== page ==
Overnight Defense: Ex-Ukraine ambassador offers dramatic day of testimony | Talks of 'crisis' at State Department | Trump tweets criticism of envoy during hearing | Dems warn against 'witness intimidation' | Trump defends his 'freedom of speech'

Overnight Defense: Ex-Ukraine ambassador offers dramatic day of testimony | Talks of 'crisis' at State Department | Trump tweets criticism of envoy during hearing | Dems warn against 'witness intimidation' | Trump defends his 'freedom of speech'
© Aaron Schwartz

Happy Friday and welcome to Overnight Defense. I'm Rebecca Kheel, and here's your nightly guide to the latest developments at the Pentagon, on Capitol Hill and beyond. CLICK HERE to subscribe to the newsletter.

THE TOPLINE: Former U.S. Ambassador to Ukraine Marie YovanovitchMarie YovanovitchGrand jury adds additional counts against Giuliani associates Lev Parnas and and Igor Fruman Strzok: Trump behaving like an authoritarian Powell backs Biden at convention as Democrats rip Trump on security MORE testified Friday at the second of the House's public hearings for the impeachment inquiry into President TrumpDonald John TrumpHR McMaster says president's policy to withdraw troops from Afghanistan is 'unwise' Cast of 'Parks and Rec' reunite for virtual town hall to address Wisconsin voters Biden says Trump should step down over coronavirus response MORE.

The Hill again kept a live blog, so catch up on the entire hearing here.

And here are some of Friday's highlights...

Yovanovitch's opening: In her opening statement, Yovanovitch described a "crisis" at the State Department, voicing concern that the agency's failure to protect foreign service officials who faced attacks for their work overseas put U.S. interests at risk.

Yovanovitch, who privately testified to House investigators last month, described a smear campaign led by Rudy GiulianiRudy GiulianiGrand jury adds additional counts against Giuliani associates Lev Parnas and and Igor Fruman Juan Williams: Breaking down the debates Giuliani criticizes NYC leadership: 'They're killing this city' MORE, corrupt Ukrainian officials and disreputable media figures who successfully facilitated her removal as the U.S. ambassador to Ukraine in May.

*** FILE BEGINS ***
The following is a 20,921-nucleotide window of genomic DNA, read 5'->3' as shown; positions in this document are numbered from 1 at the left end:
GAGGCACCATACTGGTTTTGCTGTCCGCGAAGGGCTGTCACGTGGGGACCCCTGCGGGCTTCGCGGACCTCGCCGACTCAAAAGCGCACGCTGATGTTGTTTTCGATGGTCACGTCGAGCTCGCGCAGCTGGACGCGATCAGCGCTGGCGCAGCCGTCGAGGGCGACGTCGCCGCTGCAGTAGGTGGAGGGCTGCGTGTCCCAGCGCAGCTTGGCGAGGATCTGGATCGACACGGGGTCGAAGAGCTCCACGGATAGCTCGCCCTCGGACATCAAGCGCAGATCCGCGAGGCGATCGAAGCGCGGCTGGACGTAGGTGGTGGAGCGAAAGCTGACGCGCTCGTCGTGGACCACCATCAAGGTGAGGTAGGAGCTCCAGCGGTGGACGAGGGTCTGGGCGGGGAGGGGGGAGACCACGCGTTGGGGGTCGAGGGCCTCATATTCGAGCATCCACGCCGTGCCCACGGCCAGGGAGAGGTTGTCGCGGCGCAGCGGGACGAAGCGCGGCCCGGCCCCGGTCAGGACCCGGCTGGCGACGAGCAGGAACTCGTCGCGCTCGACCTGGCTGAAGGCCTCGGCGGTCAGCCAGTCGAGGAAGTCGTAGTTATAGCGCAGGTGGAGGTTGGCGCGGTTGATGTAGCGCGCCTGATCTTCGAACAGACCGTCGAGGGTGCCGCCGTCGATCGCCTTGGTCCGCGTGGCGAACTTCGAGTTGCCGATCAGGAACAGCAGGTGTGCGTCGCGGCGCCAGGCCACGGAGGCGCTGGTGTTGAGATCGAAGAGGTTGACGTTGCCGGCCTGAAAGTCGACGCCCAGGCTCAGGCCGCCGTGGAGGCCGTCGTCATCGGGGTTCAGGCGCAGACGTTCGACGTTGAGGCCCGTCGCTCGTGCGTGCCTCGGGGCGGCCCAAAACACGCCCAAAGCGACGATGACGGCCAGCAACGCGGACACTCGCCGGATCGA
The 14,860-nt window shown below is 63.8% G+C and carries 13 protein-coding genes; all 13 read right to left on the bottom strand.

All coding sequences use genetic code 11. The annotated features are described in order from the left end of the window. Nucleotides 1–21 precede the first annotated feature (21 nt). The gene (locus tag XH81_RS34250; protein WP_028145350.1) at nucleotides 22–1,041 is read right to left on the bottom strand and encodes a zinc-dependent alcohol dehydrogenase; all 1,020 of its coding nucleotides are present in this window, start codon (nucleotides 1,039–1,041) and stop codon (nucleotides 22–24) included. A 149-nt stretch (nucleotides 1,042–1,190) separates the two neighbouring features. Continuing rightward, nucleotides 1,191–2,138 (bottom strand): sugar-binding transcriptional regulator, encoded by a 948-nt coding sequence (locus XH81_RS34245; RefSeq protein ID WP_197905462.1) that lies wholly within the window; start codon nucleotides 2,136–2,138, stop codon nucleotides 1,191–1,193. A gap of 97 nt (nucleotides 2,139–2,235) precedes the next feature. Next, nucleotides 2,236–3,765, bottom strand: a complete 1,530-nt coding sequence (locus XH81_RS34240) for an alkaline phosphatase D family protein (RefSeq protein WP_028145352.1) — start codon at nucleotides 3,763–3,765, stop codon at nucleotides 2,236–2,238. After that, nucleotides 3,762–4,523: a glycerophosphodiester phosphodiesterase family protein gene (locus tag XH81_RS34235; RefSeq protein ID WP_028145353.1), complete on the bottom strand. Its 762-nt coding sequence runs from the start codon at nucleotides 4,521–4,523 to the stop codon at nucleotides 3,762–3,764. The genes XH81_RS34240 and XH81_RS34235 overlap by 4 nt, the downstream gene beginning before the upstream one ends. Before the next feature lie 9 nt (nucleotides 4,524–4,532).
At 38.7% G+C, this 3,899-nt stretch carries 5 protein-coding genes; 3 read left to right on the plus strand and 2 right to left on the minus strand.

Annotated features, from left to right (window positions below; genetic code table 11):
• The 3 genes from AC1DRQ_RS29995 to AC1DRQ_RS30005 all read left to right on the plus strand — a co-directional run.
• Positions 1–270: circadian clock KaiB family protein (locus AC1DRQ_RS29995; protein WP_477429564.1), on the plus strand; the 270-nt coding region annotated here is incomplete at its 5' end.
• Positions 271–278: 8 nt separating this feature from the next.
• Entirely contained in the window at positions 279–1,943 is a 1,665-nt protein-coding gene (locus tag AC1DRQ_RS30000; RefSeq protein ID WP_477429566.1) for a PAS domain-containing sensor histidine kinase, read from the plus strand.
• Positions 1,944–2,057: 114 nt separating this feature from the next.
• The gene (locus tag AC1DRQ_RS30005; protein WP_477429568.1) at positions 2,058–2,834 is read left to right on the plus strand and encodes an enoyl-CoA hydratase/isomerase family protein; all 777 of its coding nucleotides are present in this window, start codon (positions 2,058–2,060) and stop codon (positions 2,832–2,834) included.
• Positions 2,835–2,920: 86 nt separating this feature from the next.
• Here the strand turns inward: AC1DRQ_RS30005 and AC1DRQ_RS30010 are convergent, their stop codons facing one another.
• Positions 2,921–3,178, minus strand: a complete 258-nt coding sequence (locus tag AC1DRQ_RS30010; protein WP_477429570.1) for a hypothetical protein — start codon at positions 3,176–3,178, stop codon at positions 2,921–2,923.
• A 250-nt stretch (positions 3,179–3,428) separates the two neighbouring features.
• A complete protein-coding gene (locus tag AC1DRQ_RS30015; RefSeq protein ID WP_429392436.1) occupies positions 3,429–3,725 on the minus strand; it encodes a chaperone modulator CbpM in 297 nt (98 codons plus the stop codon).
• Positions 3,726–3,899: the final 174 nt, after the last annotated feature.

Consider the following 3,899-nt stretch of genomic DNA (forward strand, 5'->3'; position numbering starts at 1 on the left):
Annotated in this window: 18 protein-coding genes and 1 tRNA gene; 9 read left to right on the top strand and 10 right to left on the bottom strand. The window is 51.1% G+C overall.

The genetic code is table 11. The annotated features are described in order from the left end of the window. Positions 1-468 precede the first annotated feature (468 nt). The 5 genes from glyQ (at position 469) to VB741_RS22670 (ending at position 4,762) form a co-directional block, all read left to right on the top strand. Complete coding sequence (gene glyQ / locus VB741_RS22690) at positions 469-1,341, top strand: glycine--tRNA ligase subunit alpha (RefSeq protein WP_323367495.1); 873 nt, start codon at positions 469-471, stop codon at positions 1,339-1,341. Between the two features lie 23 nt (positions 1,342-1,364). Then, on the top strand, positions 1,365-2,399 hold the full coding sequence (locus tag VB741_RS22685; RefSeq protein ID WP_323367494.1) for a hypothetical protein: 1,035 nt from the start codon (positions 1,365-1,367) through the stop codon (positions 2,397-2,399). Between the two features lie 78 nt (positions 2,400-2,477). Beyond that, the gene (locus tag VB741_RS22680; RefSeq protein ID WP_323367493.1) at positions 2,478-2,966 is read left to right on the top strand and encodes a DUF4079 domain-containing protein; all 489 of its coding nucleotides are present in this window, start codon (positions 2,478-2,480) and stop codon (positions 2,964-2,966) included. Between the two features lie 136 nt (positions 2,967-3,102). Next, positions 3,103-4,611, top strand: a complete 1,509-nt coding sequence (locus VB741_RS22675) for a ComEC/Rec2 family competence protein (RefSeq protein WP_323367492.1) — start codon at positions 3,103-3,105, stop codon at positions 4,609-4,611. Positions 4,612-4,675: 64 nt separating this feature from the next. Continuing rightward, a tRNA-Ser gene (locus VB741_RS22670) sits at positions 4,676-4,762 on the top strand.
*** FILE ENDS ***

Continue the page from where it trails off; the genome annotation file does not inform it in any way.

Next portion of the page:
"[T]he attacks are leading to a crisis in the State Department as the policy process is visibly unravelling, leadership vacancies going unfilled, and senior and mid-level officers ponder an uncertain future and head for the doors," Yovanovitch testified.

"This not a time to undercut our diplomats," she emphasized.

Yovanovitch also painted her removal as a "dangerously wrong" precedent in which private interests can remove an American diplomat is who seeking to faithfully carry out U.S. foreign policy.

"What continues to amaze me is that they found Americans willing to partner with them, and working together they apparently succeeded in orchestrating the removal of a U.S. ambassador."

Trump attack: While the hearing was underway, Trump tweeted out harsh criticism of the former ambassador.

Trump asserted that "everywhere" Yovanovitch served "turned bad," adding that Ukrainian President Volodymyr Zelensky spoke negatively of her during their July 25 phone call.